Peter - 3 days ago 4x
R Question

# set missing values to constant in R, computational speed

In R, I have a reasonably large data frame (d) which is 10500 by 6000. All values are numeric.
It has many na value elements in both its rows and columns, and I am looking to replace these values with a zero. I have used:

`d[is.na(d)] <- 0`

but this is rather slow. Is there a better way to do this in R?

I am open to using other R packages.

I would prefer it if the discussion focused on computational speed rather than, "why would you replace na's with zeros", for example. And, while I realize a similar Q has been asked (How do I replace NA values with zeros in an R dataframe?) the focus has not been towards computational speed on a large data frame with many missing values.

Thanks!

Edited Solution:
As helpfully suggested, changing d to a data.matrix before applying is.na sped up the computation by several orders of magnitude

I guess that all columns must be numeric or assigning 0s to NAs wouldn't be sensible.

I get the following timings, with approximately 10,000 NAs:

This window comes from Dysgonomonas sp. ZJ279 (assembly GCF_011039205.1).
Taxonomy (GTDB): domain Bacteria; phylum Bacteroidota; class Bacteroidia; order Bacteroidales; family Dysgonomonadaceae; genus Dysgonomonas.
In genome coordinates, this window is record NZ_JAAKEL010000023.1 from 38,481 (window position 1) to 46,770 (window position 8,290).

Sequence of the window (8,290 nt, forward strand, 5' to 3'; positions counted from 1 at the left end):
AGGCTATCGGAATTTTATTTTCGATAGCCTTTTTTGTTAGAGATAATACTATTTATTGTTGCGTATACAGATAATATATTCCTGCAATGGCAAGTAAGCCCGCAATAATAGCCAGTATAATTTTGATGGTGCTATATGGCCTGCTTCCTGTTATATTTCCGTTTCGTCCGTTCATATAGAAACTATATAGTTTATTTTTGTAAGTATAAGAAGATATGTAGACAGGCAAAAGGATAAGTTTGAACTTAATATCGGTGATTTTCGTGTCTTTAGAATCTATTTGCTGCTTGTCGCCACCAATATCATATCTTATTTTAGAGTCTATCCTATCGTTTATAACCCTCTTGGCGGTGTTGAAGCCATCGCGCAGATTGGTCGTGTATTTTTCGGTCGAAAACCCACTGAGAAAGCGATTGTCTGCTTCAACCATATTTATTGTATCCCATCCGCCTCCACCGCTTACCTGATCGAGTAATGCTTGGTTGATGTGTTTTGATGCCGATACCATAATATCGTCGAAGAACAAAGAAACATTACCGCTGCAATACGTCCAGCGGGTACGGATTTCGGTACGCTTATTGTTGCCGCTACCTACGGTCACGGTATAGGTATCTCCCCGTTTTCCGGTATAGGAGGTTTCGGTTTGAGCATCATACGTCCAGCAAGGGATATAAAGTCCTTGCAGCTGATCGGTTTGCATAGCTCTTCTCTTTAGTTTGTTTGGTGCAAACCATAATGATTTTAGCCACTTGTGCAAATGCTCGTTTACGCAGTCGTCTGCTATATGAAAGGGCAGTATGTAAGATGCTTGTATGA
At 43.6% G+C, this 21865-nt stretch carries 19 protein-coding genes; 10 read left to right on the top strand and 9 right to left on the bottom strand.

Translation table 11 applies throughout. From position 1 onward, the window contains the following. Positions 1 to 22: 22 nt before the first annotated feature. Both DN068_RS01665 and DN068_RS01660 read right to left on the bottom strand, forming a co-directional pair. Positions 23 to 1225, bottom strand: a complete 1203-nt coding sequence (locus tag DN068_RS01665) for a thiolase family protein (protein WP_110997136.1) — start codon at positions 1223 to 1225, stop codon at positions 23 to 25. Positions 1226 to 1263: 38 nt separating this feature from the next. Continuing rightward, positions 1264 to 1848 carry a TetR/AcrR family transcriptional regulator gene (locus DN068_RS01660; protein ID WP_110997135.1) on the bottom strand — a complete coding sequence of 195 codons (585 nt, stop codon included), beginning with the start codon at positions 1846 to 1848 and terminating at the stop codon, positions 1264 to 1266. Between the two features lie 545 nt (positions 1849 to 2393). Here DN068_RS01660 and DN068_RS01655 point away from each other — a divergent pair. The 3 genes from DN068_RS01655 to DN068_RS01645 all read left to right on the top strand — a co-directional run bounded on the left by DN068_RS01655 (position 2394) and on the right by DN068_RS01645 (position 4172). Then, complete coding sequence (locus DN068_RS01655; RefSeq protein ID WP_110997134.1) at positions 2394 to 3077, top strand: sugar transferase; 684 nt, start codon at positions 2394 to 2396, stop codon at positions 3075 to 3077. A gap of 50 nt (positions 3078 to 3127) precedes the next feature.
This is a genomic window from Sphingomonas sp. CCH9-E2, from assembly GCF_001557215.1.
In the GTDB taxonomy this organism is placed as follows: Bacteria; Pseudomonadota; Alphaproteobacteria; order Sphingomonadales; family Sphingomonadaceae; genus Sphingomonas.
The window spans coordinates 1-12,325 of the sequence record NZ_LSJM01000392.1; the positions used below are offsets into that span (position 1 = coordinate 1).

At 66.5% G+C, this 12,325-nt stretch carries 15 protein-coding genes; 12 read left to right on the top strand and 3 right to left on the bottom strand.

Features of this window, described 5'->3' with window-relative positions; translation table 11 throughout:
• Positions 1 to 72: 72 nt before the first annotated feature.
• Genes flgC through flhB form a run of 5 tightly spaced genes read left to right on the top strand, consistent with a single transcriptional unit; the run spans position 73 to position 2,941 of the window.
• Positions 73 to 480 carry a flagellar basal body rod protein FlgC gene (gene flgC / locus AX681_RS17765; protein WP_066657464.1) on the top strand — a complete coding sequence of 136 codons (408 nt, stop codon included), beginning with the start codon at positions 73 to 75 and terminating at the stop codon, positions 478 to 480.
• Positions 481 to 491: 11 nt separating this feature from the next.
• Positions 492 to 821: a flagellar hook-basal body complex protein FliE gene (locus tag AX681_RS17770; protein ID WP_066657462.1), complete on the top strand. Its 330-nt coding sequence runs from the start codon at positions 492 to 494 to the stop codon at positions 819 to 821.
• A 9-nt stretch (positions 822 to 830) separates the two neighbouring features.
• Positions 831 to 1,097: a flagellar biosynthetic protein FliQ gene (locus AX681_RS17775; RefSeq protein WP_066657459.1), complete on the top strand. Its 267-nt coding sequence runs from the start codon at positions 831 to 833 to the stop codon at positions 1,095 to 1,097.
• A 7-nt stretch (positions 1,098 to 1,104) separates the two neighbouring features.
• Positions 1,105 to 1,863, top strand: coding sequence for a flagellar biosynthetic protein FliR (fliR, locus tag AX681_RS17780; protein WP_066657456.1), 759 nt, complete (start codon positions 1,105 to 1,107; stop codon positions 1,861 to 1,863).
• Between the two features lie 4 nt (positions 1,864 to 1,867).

``````> M <- matrix(0, 10500, 6000)
> set.seed(54321)
> r <- sample(1:10500, 10000, replace=TRUE)
> c <- sample(1:6000, 10000, replace=TRUE)
> M[cbind(r, c)] <- NA
> D <- data.frame(M)
> sum(is.na(M)) # check
[1] 9999
> sum(is.na(D)) # check
[1] 9999
> system.time(M[is.na(M)] <- 0)
user  system elapsed
0.19    0.12    0.31
> system.time(D[is.na(D)] <- 0)
user  system elapsed
3.87    0.06    3.95
``````

So, with this number of NAs, I get about an order of magnitude speedup by using a matrix. (With fewer NAs, the difference is smaller.) But the time using a data frame is just 4 seconds on my modest laptop -- much less time than it took to answer the question. If the problem really is of this magnitude, why is that slow?

I hope this helps.